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Guiding Principles

1)    Learners come to CU with prior experiences, knowledge, and abilities which must be recognized, honored, used, and credited. The multiple roles of these adult learners (workers, community members, partners, parents) are used as assets, not barriers. They are supported as scholar practitioners.


2)    Curriculum begins with the student and builds from there.  It must be personalized around the unique skills, knowledge, and needs of individuals—acknowledging that students have different goals and are at different places in their lives. 


3)    Learning in the world is multi-faceted and interdisciplinary; it is not broken into compartmentalized subject-matter packages.  Content of disciplines is important as a means to an end, not an end in itself.


4)    Learning means paying attention to how one knows as well as what one knows; paying attention to why it matters and where it can be applied.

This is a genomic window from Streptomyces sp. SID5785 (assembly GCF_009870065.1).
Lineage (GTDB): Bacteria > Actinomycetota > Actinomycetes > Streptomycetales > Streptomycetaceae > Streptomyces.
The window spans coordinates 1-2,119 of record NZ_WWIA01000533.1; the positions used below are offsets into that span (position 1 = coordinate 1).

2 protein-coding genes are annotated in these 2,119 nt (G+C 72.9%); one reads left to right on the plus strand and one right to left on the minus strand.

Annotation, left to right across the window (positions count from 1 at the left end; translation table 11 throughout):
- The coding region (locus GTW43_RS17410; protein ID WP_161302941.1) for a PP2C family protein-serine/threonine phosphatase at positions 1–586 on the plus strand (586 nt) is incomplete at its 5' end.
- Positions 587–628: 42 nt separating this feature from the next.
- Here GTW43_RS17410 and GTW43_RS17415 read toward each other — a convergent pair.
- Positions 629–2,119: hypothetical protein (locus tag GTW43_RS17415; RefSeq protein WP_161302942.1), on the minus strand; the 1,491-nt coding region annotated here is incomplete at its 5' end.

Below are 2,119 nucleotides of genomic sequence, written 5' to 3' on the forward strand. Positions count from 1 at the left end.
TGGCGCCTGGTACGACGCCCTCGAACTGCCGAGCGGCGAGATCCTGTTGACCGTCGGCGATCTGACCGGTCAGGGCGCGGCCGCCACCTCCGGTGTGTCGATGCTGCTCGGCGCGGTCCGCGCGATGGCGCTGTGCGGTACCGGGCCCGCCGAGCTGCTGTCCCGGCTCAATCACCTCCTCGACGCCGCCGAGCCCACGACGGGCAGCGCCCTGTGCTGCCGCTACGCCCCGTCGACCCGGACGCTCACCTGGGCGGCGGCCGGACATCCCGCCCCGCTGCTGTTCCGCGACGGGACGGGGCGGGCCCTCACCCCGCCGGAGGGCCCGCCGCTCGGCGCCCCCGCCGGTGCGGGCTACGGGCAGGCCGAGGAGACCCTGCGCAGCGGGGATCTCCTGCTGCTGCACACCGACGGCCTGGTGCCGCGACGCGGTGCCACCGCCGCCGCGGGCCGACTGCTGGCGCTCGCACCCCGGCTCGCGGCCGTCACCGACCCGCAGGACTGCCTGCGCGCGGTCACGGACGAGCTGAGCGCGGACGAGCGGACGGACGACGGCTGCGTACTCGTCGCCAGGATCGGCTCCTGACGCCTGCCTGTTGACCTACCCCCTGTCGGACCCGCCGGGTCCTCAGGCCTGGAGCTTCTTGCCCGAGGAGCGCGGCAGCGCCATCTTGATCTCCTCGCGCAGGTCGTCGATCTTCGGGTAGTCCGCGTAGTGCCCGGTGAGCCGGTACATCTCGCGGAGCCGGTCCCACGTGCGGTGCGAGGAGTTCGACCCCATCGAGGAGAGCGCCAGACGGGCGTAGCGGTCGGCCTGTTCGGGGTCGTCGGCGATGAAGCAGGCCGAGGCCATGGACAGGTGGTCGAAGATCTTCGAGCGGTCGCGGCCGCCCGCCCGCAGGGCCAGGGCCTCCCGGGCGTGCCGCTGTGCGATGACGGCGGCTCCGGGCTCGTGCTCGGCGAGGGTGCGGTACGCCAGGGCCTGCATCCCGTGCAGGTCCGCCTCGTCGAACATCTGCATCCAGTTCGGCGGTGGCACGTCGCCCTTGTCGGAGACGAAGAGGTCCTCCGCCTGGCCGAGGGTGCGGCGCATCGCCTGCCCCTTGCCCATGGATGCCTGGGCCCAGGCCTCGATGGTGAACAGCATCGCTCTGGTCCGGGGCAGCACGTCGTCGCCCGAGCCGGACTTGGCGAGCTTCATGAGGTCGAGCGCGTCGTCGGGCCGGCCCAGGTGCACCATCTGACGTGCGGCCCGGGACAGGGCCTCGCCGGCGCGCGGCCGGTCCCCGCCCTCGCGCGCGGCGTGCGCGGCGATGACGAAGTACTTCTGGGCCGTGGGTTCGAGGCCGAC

5)    Learning is a process powered by the learner and supported and stimulated by collaboration with others; social interaction empowers making meaning. 


6)    Learning is not a linear process; learners choose to access content at different times for different purposes, in different contexts.  Arbitrary sequencing decisions may actually impede learning.


7)    Adult learners have a strong preference for learning that is real—problem-centered or task-centered (with immediate application) rather than subject-centered. 


8)    Expertise exists in many places and forms; expertise accessed beyond the professor is encouraged and honored.


9)    The workplace provides rich opportunities for learning; it provides space in which action and reflection can take place in a continuous cycle.


10)  When assessment is shared between professors, academic advisors, workplace mentors, field experts, and peers, the learning is rigorous, relevant, and ongoing. When students open their work to public analysis, the learning increases.


11)  Competence is not demonstrated through a single event; rather, a range of evidence in different contexts over time must be presented before judging competence.


12)  Technology must be used to do more than deliver content; it must be used by students to discover, create, use, share, assess, discuss, manipulate and reshape content, and to connect with others.